The all-new Hyundai Santa Fe is here and it certainly is worth taking a look at if a large SUV is is in your immediate future.
The new Santa Fe comes in three trim levels … at the bottom we have the Activ … a little further up the ladder we have the Elite … and right at the top we have the Highlander. Many people might think that buying the entry level Santa Fe could be a mistake because entry level vehicles … well they’re pretty basic aren’t they?
If that’s what you’re thinking the equipment levels of even the basic Active Santa Fe should be enough to make you think again. A 5-star safety rating is standard across the range … 7 airbags are standard across the range … a rear view camera is standard across the range … rear park assist is standard across the range as are automatic dusk sensing headlights, electric lumbar support for the driver, Advanced Traction Cornering and third row air-conditioning vents.
If you want things like Satnav, climate control air conditioning, glove box cooling, 12-way power driver’s seat and electrochromatic rear view mirror with compass you’ll want to start thinking about the Santa Fe Elite.
And if you really can’t live without a full-length glass sunroof, HD Xenon headlights, LED rear combination lights, powered front passenger seat and heated front and second row seats you won’t settle for anything less than the new Santa Fe Highlander.
Engine and transmissions
Regardless of which trim level you choose you also get a choice of two engines … the Theta II 2.4-litre GDi petrol engine or the R-series 2.2-litre CRDi diesel engine. There’s also a choice of two transmissions … a six-speed automatic or a six-speed manual box.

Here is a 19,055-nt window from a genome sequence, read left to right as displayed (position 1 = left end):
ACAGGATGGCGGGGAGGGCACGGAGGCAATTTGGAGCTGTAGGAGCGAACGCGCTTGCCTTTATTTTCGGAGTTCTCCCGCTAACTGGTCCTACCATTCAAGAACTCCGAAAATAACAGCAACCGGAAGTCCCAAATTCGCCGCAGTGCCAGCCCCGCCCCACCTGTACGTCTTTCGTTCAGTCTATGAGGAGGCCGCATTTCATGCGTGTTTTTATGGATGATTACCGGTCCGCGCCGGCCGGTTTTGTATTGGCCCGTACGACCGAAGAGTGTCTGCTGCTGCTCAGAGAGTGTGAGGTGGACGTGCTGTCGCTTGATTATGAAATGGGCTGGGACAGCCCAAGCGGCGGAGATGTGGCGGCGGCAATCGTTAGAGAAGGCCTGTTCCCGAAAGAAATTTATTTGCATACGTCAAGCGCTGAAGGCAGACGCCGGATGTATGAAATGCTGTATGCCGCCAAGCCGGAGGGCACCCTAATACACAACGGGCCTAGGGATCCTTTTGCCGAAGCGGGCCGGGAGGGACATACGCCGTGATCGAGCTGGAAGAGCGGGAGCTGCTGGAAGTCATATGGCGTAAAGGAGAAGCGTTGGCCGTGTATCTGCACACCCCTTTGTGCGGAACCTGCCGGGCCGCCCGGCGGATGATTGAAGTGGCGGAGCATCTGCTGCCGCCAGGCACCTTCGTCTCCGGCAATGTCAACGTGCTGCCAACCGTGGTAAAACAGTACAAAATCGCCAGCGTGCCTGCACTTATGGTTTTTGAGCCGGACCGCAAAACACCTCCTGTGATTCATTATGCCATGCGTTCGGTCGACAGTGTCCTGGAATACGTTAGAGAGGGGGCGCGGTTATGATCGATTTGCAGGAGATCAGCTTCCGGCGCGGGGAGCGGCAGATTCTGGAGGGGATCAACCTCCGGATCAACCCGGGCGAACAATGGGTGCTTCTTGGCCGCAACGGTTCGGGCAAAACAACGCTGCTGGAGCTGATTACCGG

Around town both the manual and auto transmission coupled to the petrol engine will return 12.2 L/100km and 7.1 L/100km for highway conditions. The diesel manual on the other hand returns 8.7 L/100km around town and 9.6 for the diesel automatic while for highway conditions the diesel manual returns 5.4 L/100km and 5.9 L/100km for the diesel automatic.
Advanced Traction Cornering Control
This new system is standard across the Hyundai Santa Fe range . It distributes torque via an electro-mechanical multi-place 2WD coupled that works in conjunction the Vehicle Stability Management system to anticipate traction requirements and deliver additional stability.
The system can transfer torque from front to rear and apply individual brakes to make pro-active adjustments to the torque delivery through each wheel.
The system continuously monitors and analyses data from the vehicle controller in relation to speed, throttle input, steering angle and yaw rate to determine power delivery front-to-rear and left-to-right.
This system operates in the background and won’t be noticed by the driver.
Prices start at $36,990 for the 6-speed manual petrol Active and $39,990 for the diesel and range up to $49,990 for the diesel Highlander – these prices do not include dealer delivery and government charges.
Would I buy one … well after driving the previous model for a week I would certainly take the time to have a serious look at the new Hyundai Santa Fe and the price is certainly very competetive.